On Friday I got home to find the house was a mess. I know that sounds like the sentence of a mum but that is essentially my role at home. It’s complicated. The problem is that there are four men and only one of them has OCD, the others have twigged this and know that everything will be done to a far greater level than any of their efforts if they just leave it for long enough. I get fed up with stacks of stuff laying about everywhere that we don’t need or use. I believe Ben at Life Rapture is at least partly responsible for opening my mind to minimalist living. While I haven’t gone to the impressive extent he has (I’m sorry Ben, I love paperback books and vinyl too much) it did make me realise that the amount of ‘stuff’ in our lives is disproportionate to the amount we use and need. It’s very difficult proving this to people. I’ll give you an example that I’ve probably used before.
In March I was introduced to Charity:Water who run a campaign where you can donate your birthday to their charity so instead of your friends buying you things that are nice but that aren’t essential to your life you get them to donate to Charity:Water (the standard donation is your age in pounds) and then you get updates with what your money has done. I shared this news with a group of people I work with one lunchtime, and told them how annoyed I was that I’d only learnt about the charity a month after my birthday. One of them said:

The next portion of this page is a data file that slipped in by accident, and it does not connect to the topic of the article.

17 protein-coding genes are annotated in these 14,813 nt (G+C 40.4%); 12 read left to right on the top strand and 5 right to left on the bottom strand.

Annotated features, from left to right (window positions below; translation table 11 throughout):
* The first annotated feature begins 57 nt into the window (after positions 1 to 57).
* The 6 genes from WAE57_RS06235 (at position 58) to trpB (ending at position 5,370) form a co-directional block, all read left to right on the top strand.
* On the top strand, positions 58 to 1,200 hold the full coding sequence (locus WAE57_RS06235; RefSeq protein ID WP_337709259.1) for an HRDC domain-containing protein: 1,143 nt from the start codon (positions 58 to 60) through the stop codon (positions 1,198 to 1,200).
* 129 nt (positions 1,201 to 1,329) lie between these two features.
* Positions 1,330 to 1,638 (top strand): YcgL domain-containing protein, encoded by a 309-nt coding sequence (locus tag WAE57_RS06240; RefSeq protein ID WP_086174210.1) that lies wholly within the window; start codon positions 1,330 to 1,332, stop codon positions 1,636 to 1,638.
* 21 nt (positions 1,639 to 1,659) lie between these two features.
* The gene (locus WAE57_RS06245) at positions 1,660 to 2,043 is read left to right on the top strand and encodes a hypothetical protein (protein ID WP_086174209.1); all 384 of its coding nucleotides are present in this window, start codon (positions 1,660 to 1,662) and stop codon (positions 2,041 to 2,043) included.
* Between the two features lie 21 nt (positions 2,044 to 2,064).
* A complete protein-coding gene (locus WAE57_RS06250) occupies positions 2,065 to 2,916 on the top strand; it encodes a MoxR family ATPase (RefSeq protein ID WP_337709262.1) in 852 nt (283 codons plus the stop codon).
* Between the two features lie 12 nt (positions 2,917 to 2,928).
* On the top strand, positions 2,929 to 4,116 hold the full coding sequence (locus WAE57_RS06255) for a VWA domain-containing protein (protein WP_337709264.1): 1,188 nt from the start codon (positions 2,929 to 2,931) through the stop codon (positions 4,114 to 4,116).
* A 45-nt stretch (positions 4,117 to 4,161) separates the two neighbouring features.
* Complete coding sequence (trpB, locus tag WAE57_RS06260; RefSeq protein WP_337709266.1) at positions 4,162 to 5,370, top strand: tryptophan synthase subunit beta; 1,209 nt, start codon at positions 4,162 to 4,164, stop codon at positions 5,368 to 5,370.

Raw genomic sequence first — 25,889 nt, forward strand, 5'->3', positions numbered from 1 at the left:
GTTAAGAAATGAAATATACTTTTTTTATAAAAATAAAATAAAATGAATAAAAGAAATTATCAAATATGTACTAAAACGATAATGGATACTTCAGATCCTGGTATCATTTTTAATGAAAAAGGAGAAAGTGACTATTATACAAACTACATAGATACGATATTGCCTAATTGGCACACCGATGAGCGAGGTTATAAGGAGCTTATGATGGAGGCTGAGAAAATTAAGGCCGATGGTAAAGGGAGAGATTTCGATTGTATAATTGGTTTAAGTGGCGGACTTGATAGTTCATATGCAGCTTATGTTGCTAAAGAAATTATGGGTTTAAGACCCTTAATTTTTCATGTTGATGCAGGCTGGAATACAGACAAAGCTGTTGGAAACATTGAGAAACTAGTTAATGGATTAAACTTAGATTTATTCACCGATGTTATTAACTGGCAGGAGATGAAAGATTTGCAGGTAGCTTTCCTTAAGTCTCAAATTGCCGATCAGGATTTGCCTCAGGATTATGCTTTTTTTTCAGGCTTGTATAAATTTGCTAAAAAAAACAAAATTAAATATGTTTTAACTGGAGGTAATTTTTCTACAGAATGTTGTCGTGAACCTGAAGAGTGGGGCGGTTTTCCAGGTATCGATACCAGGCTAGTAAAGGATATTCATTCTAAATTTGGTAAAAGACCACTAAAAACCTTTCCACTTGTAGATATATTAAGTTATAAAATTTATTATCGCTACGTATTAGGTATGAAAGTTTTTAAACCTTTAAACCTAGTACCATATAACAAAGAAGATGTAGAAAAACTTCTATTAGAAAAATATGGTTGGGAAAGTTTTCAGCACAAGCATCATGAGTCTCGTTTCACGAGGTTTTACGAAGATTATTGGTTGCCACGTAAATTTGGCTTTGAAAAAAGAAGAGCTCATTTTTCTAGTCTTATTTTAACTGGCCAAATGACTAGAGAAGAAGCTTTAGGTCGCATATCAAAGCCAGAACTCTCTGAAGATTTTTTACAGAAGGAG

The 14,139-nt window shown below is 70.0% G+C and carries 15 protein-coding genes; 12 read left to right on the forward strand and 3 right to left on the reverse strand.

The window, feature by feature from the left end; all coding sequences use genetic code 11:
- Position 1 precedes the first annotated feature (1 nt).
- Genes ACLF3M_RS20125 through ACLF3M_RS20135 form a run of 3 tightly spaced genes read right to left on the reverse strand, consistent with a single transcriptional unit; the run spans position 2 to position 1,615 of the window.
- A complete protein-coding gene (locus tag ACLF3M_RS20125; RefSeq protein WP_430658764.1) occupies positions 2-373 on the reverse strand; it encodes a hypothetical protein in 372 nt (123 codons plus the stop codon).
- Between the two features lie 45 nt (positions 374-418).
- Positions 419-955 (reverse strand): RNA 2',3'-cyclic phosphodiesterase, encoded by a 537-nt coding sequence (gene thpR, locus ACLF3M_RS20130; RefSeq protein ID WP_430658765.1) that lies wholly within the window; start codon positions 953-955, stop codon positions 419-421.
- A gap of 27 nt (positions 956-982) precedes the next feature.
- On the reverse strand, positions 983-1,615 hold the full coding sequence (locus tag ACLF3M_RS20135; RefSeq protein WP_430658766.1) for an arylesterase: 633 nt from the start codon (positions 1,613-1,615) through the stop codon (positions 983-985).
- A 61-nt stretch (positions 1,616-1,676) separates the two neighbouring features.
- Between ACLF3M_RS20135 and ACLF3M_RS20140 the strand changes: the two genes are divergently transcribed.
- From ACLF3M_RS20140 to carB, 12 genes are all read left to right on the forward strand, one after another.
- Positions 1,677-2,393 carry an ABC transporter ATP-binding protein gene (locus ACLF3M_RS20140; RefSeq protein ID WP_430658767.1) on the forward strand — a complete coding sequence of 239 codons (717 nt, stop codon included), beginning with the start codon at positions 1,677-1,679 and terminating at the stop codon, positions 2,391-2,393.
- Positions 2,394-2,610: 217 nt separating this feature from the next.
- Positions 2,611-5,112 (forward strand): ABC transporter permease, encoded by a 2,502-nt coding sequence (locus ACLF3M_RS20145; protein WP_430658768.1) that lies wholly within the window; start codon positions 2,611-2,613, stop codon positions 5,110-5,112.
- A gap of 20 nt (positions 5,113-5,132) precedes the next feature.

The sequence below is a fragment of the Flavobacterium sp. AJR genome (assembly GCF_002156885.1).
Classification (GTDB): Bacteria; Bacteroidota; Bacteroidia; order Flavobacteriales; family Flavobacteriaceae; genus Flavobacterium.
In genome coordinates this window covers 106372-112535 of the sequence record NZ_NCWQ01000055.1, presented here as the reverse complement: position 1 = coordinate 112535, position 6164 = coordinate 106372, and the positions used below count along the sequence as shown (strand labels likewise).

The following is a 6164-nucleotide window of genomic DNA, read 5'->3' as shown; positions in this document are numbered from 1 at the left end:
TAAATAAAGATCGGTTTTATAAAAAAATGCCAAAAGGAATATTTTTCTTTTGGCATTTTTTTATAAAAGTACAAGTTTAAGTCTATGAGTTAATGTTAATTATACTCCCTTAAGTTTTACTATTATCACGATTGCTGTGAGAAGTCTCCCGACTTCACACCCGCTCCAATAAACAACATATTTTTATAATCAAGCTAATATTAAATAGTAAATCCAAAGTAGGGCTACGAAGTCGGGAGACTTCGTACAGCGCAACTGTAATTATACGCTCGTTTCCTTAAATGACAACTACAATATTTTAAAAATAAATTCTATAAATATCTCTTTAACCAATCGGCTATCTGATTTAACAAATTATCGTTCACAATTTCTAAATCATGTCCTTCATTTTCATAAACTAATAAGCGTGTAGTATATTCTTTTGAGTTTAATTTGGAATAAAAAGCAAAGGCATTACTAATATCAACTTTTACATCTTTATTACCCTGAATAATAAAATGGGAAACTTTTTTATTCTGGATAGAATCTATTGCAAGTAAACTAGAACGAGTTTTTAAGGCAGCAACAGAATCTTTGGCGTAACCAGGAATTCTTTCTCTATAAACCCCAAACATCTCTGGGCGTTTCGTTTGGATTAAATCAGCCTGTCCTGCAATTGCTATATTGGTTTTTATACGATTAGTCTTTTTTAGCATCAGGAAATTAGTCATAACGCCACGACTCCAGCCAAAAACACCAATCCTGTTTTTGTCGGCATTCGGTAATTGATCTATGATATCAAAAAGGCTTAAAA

‘Yeah, I’d rather have the stuff’.
So that’s the kind of thought pattern I’m up against when I say that we don’t need all of the objects and material items we surround ourselves with, how the stuff you own ends up owning you (thanks Tyler Durden) and so I set to work emptying out the understairs cupboard. My dad hates it when I get in these obsessive cleaning moods because he has to orchestrate otherwise I will literally bin everything and he has a habit of leaving MOT certificates, life insurance documents, money, just laying about and I’ll sweep away the lot if he turns his back.
I am slowly teaching him though, in the same way I was slowly taught. You can just take one small area, and you can clear out 90% of the stuff stored in it. You don’t think about the bigger picture of how to clear out a four bedroom house, you just think of that cupboard under the stairs and everything else will fall into place. ‘No possessions’ as John once said.